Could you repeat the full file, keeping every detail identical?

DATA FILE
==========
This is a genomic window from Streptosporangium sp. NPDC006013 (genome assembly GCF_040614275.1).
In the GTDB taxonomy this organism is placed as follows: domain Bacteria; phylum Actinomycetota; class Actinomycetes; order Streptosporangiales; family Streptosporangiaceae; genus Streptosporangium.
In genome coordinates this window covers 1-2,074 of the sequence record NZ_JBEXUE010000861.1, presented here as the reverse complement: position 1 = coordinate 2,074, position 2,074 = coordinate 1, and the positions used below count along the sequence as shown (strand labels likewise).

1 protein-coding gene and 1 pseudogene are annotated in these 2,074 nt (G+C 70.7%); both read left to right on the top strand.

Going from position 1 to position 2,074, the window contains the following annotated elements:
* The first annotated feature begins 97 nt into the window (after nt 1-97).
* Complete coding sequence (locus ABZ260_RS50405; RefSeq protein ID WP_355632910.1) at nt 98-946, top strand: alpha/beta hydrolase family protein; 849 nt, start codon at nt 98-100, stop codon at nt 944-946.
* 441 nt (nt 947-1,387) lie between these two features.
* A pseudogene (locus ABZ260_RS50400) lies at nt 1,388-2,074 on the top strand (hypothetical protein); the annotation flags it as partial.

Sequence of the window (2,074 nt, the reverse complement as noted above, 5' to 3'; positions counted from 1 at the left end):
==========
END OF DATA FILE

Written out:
This is a genomic window from Streptosporangium sp. NPDC006013 (genome assembly GCF_040614275.1).
In the GTDB taxonomy this organism is placed as follows: domain Bacteria; phylum Actinomycetota; class Actinomycetes; order Streptosporangiales; family Streptosporangiaceae; genus Streptosporangium.
In genome coordinates this window covers 1-2,074 of the sequence record NZ_JBEXUE010000861.1, presented here as the reverse complement: position 1 = coordinate 2,074, position 2,074 = coordinate 1, and the positions used below count along the sequence as shown (strand labels likewise).

1 protein-coding gene and 1 pseudogene are annotated in these 2,074 nt (G+C 70.7%); both read left to right on the top strand.

Going from position 1 to position 2,074, the window contains the following annotated elements:
* The first annotated feature begins 97 nt into the window (after nt 1-97).
* Complete coding sequence (locus ABZ260_RS50405; RefSeq protein ID WP_355632910.1) at nt 98-946, top strand: alpha/beta hydrolase family protein; 849 nt, start codon at nt 98-100, stop codon at nt 944-946.
* 441 nt (nt 947-1,387) lie between these two features.
* A pseudogene (locus ABZ260_RS50400) lies at nt 1,388-2,074 on the top strand (hypothetical protein); the annotation flags it as partial.

Sequence of the window (2,074 nt, the reverse complement as noted above, 5' to 3'; positions counted from 1 at the left end):